The Temple of Minerva Medica is a historic building set in a small wood near Montefoscoli. It was built between 1821 and 1823 by Andrea Vaccà Berlinghieri, a doctor and luminary at the University of Pisa, to celebrate the memory of his father Francesco.

The dedication to Minerva Medica

Both illustrious doctors at the University of Pisa, the two Vaccàs laid the foundations of modern medicine by founding the Scuola Chirurgica Pisana. The dedication to Minerva Medica rather than to Aesculapius, the god of medicine, can be interpreted as a greater openness to the various interests of Francesco Vaccà, who was also a student of philosophy.

Masonic meeting place

The Temple is made entirely of brick, with the exception of a single architrave in white marble. It has a very curious shape, which has given rise to various interpretations, including that of being a Masonic meeting place. It is accessed by climbing a large staircase with an eight-column portico in Ionic style. The interior is characterised by a large vestibule opening onto a vast semicircular hall.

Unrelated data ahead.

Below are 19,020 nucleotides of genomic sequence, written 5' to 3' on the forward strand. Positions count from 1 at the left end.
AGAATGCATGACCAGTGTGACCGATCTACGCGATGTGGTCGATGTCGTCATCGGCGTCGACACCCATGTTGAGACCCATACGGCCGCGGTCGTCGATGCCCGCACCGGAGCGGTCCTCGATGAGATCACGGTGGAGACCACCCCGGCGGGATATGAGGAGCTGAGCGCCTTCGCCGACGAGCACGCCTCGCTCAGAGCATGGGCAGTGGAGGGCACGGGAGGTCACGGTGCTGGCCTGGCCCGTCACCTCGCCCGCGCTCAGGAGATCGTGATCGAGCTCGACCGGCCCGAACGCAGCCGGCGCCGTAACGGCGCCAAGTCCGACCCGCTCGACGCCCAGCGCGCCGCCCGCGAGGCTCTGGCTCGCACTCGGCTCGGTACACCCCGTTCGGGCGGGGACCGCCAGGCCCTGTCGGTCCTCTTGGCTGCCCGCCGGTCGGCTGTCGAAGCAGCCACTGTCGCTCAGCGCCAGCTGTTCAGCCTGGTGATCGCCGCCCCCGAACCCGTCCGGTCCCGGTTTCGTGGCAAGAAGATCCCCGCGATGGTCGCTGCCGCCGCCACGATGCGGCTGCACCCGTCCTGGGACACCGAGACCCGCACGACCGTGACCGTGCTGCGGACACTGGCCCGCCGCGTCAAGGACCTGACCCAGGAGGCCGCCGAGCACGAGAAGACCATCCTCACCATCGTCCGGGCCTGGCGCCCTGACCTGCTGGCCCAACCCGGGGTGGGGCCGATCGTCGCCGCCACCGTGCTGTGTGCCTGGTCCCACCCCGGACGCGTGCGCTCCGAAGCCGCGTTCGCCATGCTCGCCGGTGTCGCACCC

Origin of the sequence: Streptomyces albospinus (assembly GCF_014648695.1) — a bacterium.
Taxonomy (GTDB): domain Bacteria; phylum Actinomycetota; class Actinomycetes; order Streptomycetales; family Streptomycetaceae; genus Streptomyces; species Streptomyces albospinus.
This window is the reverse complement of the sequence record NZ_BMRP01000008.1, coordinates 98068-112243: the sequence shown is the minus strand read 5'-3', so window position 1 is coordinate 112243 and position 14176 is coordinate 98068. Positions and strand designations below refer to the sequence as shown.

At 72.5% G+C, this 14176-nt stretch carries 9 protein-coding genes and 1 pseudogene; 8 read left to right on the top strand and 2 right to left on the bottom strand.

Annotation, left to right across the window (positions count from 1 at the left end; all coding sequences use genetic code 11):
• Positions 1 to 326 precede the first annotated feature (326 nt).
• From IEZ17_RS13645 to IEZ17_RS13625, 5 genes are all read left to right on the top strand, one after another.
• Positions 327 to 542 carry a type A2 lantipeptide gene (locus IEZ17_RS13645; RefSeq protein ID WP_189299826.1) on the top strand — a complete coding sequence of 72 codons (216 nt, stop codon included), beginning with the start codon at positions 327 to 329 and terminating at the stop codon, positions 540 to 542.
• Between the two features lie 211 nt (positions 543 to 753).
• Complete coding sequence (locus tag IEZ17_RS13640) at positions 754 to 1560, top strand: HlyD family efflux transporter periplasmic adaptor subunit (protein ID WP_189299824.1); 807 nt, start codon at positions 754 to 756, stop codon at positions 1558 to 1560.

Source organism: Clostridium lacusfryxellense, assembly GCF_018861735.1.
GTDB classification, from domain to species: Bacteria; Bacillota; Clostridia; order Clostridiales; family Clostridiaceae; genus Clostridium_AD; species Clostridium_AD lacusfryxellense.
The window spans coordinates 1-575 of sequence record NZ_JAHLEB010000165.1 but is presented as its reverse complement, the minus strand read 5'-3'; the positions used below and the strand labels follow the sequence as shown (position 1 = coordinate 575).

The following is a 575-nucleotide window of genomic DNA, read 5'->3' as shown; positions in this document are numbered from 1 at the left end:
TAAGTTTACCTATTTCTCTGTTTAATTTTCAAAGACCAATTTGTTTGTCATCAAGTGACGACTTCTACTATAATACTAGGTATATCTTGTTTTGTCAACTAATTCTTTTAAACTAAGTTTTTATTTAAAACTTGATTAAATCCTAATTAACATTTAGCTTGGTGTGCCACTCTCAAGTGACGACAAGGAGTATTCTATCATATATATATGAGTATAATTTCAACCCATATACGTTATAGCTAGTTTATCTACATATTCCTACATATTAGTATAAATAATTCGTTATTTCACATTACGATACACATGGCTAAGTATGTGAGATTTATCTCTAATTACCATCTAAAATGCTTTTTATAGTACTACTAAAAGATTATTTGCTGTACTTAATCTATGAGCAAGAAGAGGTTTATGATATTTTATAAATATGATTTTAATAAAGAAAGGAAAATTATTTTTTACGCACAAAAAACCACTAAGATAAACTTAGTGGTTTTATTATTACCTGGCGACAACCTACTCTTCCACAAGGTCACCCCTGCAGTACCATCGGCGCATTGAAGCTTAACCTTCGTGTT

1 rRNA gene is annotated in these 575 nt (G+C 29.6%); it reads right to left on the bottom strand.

There are documents testifying that Andrea’s father, Francesco Vaccà Berlinghieri, applied Galvanism (stimulation of muscles by means of electric current) to human corpses on several occasions.

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